If you had the good sense, and I’m sure you did, to follow the advice in part I of this series, collecting on that bad check you just got in the mail should be easy like Sunday morning. Unless, of course, you didn’t follow my advice, or the debtor has no money, or has moved out-of-state. Then, collecting is less Commodores and more Inner Circle.
The first step after opening your depressing bank statement is to send the check writer a letter. Practically, this is just a good idea. Communication is key, generally speaking. There is a chance, a good chance, the check writer does not know his check bounced and will be appalled that you did not get paid. He will promptly send the money to you, and we are back to the Commodores.
Of course, there is a second, better reason to write the letter. Texas law requires it before you can bring out the big guns: the Harris County District Attorney’s Office.
The letter itself is pretty straightforward. In the letter include all the information about the check: the check writer’s name and address, the check number, the date, the amount of the check and the returned check charge (the maximum is $30). You also must include the following notice, exactly as written here, as specified under Texas law:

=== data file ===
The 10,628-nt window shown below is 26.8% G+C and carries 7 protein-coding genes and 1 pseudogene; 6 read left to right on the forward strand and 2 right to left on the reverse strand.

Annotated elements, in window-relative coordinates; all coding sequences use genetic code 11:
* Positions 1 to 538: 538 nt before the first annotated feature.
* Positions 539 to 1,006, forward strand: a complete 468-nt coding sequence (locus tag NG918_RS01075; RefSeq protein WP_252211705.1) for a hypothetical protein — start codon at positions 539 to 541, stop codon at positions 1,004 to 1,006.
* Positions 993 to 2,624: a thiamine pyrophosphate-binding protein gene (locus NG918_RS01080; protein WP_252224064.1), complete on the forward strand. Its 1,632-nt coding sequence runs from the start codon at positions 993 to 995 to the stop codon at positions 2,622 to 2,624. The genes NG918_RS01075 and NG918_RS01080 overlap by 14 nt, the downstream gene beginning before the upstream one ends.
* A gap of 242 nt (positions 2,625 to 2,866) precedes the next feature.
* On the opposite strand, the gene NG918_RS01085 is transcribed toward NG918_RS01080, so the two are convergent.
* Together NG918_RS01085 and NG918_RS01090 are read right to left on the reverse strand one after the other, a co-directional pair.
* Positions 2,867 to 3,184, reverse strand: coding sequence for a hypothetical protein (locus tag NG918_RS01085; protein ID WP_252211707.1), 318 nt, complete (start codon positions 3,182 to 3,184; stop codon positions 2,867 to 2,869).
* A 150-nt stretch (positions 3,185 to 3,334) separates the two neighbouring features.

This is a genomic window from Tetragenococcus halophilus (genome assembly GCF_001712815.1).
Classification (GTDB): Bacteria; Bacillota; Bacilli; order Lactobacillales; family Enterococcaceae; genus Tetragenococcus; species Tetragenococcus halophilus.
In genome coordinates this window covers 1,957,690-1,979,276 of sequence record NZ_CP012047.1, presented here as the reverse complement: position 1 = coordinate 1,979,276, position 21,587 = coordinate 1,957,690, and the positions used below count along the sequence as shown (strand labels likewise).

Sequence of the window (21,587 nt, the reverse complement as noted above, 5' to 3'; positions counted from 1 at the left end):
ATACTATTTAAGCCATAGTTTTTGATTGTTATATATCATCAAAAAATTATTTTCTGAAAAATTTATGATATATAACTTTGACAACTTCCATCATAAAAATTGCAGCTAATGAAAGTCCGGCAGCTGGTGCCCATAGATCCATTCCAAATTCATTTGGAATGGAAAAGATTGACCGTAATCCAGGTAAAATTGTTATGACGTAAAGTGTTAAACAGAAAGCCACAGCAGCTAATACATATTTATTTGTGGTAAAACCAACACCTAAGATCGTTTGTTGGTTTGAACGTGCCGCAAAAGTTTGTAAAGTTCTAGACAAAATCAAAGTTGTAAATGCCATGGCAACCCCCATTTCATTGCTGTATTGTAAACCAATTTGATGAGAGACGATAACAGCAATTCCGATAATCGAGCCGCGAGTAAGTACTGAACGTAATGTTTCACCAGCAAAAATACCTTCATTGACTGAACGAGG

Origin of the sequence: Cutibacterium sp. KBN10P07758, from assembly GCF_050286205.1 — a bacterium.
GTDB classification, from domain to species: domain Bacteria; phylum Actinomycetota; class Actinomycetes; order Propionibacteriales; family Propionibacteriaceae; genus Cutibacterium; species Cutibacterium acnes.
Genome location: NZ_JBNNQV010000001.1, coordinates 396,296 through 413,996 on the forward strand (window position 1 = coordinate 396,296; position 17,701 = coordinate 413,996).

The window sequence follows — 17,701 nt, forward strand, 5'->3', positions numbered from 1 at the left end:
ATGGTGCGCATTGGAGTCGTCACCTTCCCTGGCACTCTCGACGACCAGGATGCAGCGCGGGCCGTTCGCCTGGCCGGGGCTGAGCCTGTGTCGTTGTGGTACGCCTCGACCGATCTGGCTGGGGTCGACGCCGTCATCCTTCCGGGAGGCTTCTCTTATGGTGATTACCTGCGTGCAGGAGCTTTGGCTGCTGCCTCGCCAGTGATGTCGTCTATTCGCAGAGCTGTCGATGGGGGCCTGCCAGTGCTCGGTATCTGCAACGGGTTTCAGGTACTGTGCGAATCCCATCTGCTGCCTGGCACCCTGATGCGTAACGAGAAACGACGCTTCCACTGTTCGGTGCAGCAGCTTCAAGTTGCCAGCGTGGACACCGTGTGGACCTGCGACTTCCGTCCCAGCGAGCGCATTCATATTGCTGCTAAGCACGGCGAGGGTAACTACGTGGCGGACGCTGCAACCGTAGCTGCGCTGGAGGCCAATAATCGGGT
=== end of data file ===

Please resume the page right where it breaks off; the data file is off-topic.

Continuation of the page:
This is a demand for payment in full for a check or order not paid because of a lack of funds or insufficient funds. If you fail to make payment in full within 10 days after the date of receipt of this notice, the failure to pay creates a presumption for committing an offense, and this matter may be referred for criminal prosecution.
You must send this letter via either registered or certified mail to the check writer. There is also a way to send the letter via first class mail, but it is simply easier to go with register or certified. Make sure to keep a copy of the letter you send along with all the documentation for sending it registered/certified mail.
At this point, I always feel there is no point in being nasty. The law is on your side, and you are almost guaranteed to win (but please note my legal disclaimer here and above: I guarantee nothing). Write the letter, and if they don’t answer, you can file with the Harris DA and potentially have them arrested. We will go over that process in the next post.
You can download the official letter from the Harris County DA’s Office here.
Read Bad Checks: Part I.